The hits were then verified and validated using a secondary assay measuring the effect on the direct downstream substrate of the TGF-β type I receptor, Smad2, which is phosphorylated at its C-terminus (p-Smad2) upon TGF-β signalling and translocates into the nucleus. p-Smad2 is a good marker for early TGF-β signalling and could be used to discriminate between general TGF-β inhibitors and selective late-stage EMT inhibitors (Fig. S4C). Translocation of p-Smad2 occurred within tens of minutes and the optimal time point of the assay determined via time course experiments was 1 hour after stimulation (Fig. S4D), which is in line with kinetic models obtained from experimental data in HaCaT cells22. Hits having no or little effect on translocation of p-Smad2 were selected as the most interesting compounds (Fig. S5). In addition, compounds that could not be verified and failed to generate reproducible phenotypes were also excluded. In summary, 35 compounds (38% of all hits) gave once or twice a reproducible EMT phenotype in two experimental repeats (Figs S5 and S6A). Scatter plot analysis of p-Smad2 nuclear translocation versus strength of phenotype allowed us divide the 35 verified compounds into groups of compounds that behaved like TGF-β receptor inhibitors and compounds that had no or little effect on p-Smad2 nuclear translocation (Fig. S6B). We found three compounds (CBN::49::1::14, CBN::42::7::9 and KBI::2::5::6) that inhibited p-Smad2 nuclear translocation and which had similarities in their molecular structure with known TGF-β receptor inhibitors (Fig. S6C). In fact, KBI::2::5::6 is an established TGF-β type I receptor inhibitor and is widely known as SB-431542. This is in agreement with independent high content screens for EMT inhibitors, where the majority of chemical compounds identified are proven to act as TGF-β receptor inhibitors18. Considering all experimental data points, the molecular structure of the hits and certain proprietary reasons, 19 compounds were finally excluded from the hit list (Figs S5 and S6A,B). However, deeper analysis of the excluded compounds may be interesting in terms of uncovering novel modulators of TGF-β/Smad signaling.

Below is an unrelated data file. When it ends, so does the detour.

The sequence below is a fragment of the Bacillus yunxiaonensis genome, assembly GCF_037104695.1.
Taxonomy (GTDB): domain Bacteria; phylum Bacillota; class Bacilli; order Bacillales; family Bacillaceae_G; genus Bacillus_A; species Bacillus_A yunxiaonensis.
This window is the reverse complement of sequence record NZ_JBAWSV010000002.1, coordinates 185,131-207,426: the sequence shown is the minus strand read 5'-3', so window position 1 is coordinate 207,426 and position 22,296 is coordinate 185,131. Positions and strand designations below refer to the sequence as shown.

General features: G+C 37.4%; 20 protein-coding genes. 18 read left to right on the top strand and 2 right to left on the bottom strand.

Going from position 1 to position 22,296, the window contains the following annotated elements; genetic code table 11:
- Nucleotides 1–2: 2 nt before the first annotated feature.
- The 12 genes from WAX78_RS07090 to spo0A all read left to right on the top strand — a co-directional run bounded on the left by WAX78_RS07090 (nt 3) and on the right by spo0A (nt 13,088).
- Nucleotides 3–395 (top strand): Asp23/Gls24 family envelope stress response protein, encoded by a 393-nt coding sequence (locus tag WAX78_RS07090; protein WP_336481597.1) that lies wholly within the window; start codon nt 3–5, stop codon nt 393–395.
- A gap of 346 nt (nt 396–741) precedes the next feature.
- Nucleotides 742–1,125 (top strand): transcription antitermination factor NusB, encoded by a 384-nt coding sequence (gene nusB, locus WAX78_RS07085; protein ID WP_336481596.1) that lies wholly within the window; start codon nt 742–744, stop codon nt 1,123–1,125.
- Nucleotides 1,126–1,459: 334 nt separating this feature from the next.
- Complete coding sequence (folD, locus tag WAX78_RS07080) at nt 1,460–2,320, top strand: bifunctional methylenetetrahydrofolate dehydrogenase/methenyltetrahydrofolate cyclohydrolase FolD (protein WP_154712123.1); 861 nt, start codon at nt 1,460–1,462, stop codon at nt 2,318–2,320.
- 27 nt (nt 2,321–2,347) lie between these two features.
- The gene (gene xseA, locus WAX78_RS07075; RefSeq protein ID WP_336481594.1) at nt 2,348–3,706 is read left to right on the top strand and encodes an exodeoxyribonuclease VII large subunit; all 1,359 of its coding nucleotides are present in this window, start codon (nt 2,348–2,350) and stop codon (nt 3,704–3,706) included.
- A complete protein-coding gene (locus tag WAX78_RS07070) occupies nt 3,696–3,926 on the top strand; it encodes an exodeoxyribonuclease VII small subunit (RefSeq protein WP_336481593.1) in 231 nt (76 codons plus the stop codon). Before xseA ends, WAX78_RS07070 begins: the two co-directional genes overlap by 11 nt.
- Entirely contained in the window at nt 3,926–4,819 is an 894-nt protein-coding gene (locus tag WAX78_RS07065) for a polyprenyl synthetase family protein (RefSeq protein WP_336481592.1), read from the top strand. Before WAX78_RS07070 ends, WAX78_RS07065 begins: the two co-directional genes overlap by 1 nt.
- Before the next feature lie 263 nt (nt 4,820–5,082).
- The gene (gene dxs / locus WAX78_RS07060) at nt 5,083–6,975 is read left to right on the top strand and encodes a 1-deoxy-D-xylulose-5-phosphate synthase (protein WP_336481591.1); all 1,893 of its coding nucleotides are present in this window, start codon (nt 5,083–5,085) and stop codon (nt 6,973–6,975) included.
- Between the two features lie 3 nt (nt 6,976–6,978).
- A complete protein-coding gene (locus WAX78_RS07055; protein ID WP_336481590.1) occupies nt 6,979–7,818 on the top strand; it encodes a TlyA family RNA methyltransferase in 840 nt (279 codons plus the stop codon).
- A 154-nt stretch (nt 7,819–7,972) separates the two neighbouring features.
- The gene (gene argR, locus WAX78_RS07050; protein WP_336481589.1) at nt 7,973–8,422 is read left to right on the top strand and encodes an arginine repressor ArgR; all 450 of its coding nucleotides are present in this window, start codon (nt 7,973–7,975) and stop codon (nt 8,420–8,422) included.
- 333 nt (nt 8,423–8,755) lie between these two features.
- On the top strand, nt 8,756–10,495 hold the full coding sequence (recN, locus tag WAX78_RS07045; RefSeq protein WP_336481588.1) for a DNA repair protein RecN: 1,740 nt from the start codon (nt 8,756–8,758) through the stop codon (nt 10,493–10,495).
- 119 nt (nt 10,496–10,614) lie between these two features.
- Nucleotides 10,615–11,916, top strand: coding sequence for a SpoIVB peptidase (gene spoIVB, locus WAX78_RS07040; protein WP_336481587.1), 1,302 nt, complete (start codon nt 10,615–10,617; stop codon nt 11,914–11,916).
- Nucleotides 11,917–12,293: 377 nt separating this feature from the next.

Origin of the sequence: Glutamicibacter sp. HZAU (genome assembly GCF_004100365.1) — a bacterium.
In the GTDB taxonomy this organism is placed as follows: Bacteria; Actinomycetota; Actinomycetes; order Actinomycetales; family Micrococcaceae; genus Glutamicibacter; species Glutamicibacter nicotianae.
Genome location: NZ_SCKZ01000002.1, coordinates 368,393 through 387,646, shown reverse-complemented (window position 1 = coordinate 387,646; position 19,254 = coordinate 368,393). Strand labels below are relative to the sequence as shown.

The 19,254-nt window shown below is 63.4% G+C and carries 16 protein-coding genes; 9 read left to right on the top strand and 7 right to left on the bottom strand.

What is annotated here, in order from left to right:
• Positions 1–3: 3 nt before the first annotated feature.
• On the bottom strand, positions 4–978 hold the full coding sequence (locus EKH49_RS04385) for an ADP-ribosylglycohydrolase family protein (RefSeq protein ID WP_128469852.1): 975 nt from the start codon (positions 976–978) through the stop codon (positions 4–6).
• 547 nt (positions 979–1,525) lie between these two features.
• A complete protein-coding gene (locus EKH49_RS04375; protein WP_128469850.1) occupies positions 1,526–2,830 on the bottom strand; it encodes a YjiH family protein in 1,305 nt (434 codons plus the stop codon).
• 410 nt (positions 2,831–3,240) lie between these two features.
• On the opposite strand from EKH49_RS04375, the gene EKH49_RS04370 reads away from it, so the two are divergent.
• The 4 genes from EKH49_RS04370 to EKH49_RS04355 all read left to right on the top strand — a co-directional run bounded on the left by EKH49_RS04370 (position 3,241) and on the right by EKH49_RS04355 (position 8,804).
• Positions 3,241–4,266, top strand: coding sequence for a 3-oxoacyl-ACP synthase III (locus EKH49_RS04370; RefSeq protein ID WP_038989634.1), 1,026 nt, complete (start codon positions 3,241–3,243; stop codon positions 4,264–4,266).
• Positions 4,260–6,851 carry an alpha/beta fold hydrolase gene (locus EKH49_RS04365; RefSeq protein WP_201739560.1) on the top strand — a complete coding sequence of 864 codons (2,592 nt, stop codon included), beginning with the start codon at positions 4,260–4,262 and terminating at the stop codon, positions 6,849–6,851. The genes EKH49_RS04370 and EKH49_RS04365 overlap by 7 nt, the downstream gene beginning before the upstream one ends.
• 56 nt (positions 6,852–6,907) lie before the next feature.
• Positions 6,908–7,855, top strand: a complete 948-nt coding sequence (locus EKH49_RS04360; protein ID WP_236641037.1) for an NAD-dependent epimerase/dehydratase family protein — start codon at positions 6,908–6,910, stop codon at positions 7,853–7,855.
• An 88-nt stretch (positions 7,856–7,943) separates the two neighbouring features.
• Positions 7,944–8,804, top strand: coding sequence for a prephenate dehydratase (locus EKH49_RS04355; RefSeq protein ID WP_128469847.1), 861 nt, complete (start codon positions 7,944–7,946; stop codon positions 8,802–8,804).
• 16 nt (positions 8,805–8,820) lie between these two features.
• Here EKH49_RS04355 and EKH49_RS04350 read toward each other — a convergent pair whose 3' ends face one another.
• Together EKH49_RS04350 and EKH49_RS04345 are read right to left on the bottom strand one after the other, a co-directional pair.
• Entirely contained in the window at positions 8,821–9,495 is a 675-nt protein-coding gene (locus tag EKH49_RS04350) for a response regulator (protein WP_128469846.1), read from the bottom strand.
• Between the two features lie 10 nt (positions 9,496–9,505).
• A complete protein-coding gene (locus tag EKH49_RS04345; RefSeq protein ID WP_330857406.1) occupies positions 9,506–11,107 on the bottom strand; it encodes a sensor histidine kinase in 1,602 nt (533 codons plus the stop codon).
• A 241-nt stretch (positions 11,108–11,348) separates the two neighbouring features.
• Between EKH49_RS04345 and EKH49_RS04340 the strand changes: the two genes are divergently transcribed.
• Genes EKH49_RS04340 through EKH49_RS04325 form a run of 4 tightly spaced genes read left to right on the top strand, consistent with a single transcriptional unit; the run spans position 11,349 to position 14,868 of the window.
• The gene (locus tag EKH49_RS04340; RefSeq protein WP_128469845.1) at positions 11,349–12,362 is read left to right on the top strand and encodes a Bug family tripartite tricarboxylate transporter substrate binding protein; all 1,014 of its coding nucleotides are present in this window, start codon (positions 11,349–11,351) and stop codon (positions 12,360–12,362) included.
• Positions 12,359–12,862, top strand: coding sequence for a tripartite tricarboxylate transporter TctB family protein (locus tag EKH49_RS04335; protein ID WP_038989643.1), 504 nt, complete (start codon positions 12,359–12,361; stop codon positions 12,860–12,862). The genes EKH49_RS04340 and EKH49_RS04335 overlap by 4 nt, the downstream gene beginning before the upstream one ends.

After analysis of the verification and the counter-screen, 16 compounds were identified as candidates for inhibition of EMT without affecting TGF-β-induced p-Smad2 nuclear accumulation (Fig. 1D). The hits could be classified into three chemical classes: simple heterocyclic and carboxylic acid analogs (5 compounds), steroidal-alkyl analogs (5 compounds) and extended multi-ring analogs (6 compounds) (Fig. 2D). We conclude that the high-content screen identified specific chemical compounds that block terminal EMT and mesenchymal-specific fibronectin accumulation without affecting basal TGF-β signalling. None of the identified compounds resembled chemicals with previously described functional roles in modulating epithelial plasticity.
A selective sub-group of compounds points to the action of hydroxycholesterol
Based on their commercial availability, we focused on 13 of the 16 confirmed hits from the screen (Fig. 2D). We refer to these compounds as epithelial plasticity modulators (EPMs) and in the case where the compounds have known biological effects, their common names are also listed. We verified the activities of these hits in HaCaT cells by analysing their effects (from low nM to a maximum of 10 μM) on epithelial-mesenchymal protein markers, but for simplicity we present selected sets of expression data i.e. on the mesenchymal fibronectin, the epithelial claudin-3 and Smad3 C-terminal phosphorylation (p-Smad3) as a direct readout of TGF-β signalling (Fig. 3A). Inhibitor GW6604 served as a positive control; it inhibited phosphorylation of Smad3, blocked fibronectin and restored claudin-3 expression. The 13 hits demonstrated distinct phenotypic profiles with respect to these three markers (see also summary in Table S1). For example, EPM-6 (acivicin) partially blocked TGF-β-induced fibronectin expression without reverting the claudin-3 levels, and left p-Smad3 intact (Fig. 3A). EPM-12 showed a partial reversion of claudin-3 without affecting strongly fibronectin, however, this compound weakly decreased p-Smad3 (Fig. 3A). EPM-1 (24(S)-hydroxycholesterol), EPM-2 (estradiol valerate), EPM-4 (lanosterol), and EPM-5 (4-nonylphenol), all had inhibitory effects on fibronectin without perturbing claudin-3 or p-Smad3 (Fig. 3A). Among the extended multi-ring compounds, EPM-11, 13 and 15 had the strongest effects, and inhibited not only fibronectin but also reverted the epithelial claudin-3, again without showing significant interference with p-Smad3 activation (Fig. 3A). Based on their potency and effects, a few compounds were selected for further studies.